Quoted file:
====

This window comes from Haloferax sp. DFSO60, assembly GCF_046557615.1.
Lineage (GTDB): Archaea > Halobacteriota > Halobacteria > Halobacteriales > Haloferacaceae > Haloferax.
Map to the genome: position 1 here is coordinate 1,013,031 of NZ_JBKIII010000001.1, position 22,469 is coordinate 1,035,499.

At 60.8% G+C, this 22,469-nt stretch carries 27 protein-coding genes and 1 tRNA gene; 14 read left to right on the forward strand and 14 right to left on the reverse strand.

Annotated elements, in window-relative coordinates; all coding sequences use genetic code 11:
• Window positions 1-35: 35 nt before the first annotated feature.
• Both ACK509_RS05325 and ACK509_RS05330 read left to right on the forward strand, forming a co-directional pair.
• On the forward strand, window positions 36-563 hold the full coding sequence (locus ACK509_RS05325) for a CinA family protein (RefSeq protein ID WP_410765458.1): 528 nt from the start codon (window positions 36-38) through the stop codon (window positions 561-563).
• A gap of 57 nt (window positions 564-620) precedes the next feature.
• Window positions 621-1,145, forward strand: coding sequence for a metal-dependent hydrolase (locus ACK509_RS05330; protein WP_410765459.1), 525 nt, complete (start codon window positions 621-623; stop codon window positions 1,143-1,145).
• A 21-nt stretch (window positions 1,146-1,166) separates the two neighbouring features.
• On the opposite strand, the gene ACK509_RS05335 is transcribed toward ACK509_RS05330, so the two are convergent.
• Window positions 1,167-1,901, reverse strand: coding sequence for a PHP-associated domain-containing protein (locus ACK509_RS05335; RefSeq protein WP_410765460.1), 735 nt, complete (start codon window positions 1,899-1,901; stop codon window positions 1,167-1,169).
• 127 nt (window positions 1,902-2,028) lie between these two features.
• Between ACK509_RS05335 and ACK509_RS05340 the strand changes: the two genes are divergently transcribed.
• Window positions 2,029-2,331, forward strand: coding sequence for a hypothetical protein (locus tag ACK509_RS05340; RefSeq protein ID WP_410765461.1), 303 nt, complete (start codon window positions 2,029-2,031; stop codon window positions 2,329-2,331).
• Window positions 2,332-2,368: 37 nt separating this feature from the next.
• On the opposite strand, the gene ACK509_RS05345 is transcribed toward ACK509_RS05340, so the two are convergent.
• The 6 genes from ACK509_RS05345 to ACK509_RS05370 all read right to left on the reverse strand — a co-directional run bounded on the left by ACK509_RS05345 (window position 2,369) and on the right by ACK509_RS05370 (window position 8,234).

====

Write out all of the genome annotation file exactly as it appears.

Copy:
This window comes from Haloferax sp. DFSO60, assembly GCF_046557615.1.
Lineage (GTDB): Archaea > Halobacteriota > Halobacteria > Halobacteriales > Haloferacaceae > Haloferax.
Map to the genome: position 1 here is coordinate 1,013,031 of NZ_JBKIII010000001.1, position 22,469 is coordinate 1,035,499.

At 60.8% G+C, this 22,469-nt stretch carries 27 protein-coding genes and 1 tRNA gene; 14 read left to right on the forward strand and 14 right to left on the reverse strand.

Annotated elements, in window-relative coordinates; all coding sequences use genetic code 11:
• Window positions 1-35: 35 nt before the first annotated feature.
• Both ACK509_RS05325 and ACK509_RS05330 read left to right on the forward strand, forming a co-directional pair.
• On the forward strand, window positions 36-563 hold the full coding sequence (locus ACK509_RS05325) for a CinA family protein (RefSeq protein ID WP_410765458.1): 528 nt from the start codon (window positions 36-38) through the stop codon (window positions 561-563).
• A gap of 57 nt (window positions 564-620) precedes the next feature.
• Window positions 621-1,145, forward strand: coding sequence for a metal-dependent hydrolase (locus ACK509_RS05330; protein WP_410765459.1), 525 nt, complete (start codon window positions 621-623; stop codon window positions 1,143-1,145).
• A 21-nt stretch (window positions 1,146-1,166) separates the two neighbouring features.
• On the opposite strand, the gene ACK509_RS05335 is transcribed toward ACK509_RS05330, so the two are convergent.
• Window positions 1,167-1,901, reverse strand: coding sequence for a PHP-associated domain-containing protein (locus ACK509_RS05335; RefSeq protein WP_410765460.1), 735 nt, complete (start codon window positions 1,899-1,901; stop codon window positions 1,167-1,169).
• 127 nt (window positions 1,902-2,028) lie between these two features.
• Between ACK509_RS05335 and ACK509_RS05340 the strand changes: the two genes are divergently transcribed.
• Window positions 2,029-2,331, forward strand: coding sequence for a hypothetical protein (locus tag ACK509_RS05340; RefSeq protein ID WP_410765461.1), 303 nt, complete (start codon window positions 2,029-2,031; stop codon window positions 2,329-2,331).
• Window positions 2,332-2,368: 37 nt separating this feature from the next.
• On the opposite strand, the gene ACK509_RS05345 is transcribed toward ACK509_RS05340, so the two are convergent.
• The 6 genes from ACK509_RS05345 to ACK509_RS05370 all read right to left on the reverse strand — a co-directional run bounded on the left by ACK509_RS05345 (window position 2,369) and on the right by ACK509_RS05370 (window position 8,234).